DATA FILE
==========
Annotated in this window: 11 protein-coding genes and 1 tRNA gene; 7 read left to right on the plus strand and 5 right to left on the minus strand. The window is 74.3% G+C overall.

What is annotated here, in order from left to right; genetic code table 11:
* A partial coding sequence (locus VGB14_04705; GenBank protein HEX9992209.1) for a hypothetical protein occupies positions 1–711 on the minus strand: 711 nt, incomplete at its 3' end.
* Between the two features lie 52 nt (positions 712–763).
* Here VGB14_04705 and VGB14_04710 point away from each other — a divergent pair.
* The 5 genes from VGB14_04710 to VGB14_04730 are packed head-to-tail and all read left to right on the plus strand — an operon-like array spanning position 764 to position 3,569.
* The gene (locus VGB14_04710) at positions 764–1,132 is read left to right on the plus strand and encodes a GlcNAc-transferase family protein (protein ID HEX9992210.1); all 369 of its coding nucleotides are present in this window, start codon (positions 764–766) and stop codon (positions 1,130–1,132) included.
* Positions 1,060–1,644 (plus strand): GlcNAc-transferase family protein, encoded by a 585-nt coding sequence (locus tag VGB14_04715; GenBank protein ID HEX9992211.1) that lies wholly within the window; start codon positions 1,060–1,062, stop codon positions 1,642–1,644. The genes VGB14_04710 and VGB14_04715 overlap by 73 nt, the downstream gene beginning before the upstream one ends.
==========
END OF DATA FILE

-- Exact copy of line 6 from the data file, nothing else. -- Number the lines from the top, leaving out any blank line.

* The 5 genes from VGB14_04710 to VGB14_04730 are packed head-to-tail and all read left to right on the plus strand — an operon-like array spanning position 764 to position 3,569.